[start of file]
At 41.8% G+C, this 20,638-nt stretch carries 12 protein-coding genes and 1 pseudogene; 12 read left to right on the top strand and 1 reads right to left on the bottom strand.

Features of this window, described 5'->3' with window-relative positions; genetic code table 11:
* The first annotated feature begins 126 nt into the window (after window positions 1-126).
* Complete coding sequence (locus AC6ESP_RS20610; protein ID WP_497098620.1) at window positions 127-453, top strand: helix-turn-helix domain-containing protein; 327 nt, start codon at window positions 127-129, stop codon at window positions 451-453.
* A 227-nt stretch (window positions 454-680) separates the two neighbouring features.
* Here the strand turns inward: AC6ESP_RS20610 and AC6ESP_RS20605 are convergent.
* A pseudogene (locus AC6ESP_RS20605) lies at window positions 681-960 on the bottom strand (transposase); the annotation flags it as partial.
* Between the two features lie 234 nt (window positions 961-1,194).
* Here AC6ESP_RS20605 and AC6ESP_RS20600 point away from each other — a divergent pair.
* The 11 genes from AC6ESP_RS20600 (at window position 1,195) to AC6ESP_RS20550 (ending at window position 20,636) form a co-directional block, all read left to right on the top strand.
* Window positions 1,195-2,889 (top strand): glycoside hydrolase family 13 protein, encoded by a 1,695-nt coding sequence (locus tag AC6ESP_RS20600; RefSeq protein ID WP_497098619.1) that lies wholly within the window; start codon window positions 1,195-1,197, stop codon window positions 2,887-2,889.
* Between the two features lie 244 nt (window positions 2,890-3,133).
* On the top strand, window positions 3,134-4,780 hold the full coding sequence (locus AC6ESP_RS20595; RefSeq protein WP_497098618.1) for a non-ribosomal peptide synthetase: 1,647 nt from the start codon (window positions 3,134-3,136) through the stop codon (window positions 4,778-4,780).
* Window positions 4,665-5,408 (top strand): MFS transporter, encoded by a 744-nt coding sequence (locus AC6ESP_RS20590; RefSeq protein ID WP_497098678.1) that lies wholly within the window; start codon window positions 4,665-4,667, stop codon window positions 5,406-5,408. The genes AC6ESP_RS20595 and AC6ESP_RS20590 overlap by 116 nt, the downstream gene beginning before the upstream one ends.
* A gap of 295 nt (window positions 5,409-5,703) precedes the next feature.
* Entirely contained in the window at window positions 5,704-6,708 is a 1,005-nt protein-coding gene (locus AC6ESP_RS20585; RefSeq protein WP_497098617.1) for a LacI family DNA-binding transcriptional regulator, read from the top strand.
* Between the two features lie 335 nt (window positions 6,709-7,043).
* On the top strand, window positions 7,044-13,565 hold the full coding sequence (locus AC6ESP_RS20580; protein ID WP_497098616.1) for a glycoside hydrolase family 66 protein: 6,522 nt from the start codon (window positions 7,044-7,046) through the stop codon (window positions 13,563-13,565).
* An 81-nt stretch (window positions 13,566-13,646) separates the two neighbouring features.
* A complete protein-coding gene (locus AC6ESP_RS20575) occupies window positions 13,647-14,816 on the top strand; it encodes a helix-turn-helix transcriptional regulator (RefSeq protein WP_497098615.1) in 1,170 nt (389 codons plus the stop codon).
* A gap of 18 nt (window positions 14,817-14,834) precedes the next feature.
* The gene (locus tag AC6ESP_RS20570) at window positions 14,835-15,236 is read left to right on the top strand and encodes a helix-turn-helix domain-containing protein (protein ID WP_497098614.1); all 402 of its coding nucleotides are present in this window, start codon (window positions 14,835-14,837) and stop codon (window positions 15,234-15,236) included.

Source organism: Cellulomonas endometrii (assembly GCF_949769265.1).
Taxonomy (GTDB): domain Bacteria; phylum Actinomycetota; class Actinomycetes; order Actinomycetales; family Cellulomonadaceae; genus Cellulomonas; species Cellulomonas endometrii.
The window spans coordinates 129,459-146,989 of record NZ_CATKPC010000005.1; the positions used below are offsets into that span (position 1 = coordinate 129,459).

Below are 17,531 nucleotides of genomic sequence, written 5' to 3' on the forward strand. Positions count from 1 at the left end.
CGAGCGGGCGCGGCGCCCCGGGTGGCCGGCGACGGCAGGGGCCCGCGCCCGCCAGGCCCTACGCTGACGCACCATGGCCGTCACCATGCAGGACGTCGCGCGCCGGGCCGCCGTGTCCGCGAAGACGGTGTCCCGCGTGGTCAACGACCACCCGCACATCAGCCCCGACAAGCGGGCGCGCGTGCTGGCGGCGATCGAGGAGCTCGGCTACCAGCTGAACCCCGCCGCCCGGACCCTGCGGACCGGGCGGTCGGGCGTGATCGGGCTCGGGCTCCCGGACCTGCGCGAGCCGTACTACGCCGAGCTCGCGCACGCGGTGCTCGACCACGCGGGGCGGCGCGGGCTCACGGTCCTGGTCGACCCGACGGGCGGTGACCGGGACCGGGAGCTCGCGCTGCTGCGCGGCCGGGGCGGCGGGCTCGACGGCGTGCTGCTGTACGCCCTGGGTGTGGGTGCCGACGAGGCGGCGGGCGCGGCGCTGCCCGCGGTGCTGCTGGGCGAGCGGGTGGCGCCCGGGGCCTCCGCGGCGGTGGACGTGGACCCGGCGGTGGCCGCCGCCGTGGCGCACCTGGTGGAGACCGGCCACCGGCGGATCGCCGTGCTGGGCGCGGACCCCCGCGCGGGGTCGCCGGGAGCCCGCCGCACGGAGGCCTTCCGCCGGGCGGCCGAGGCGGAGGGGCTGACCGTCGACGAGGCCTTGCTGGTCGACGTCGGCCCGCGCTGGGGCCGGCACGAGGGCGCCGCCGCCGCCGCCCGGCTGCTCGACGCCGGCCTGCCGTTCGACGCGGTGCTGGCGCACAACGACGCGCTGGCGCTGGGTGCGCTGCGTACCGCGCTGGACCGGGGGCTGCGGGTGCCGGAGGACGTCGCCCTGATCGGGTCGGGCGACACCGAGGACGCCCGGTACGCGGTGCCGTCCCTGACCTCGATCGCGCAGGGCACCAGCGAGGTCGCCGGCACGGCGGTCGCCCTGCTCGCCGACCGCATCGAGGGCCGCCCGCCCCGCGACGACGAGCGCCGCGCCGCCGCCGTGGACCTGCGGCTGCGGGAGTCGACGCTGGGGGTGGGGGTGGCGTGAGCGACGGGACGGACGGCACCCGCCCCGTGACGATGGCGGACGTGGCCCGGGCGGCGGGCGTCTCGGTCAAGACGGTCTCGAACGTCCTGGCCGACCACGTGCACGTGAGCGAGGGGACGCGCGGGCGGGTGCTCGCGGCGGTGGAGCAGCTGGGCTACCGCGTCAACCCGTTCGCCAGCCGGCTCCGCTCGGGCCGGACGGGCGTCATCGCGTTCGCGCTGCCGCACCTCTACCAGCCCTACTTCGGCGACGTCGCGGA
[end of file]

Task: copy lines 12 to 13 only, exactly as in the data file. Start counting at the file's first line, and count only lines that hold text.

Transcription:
* Between the two features lie 244 nt (window positions 2,890-3,133).
* On the top strand, window positions 3,134-4,780 hold the full coding sequence (locus AC6ESP_RS20595; RefSeq protein WP_497098618.1) for a non-ribosomal peptide synthetase: 1,647 nt from the start codon (window positions 3,134-3,136) through the stop codon (window positions 4,778-4,780).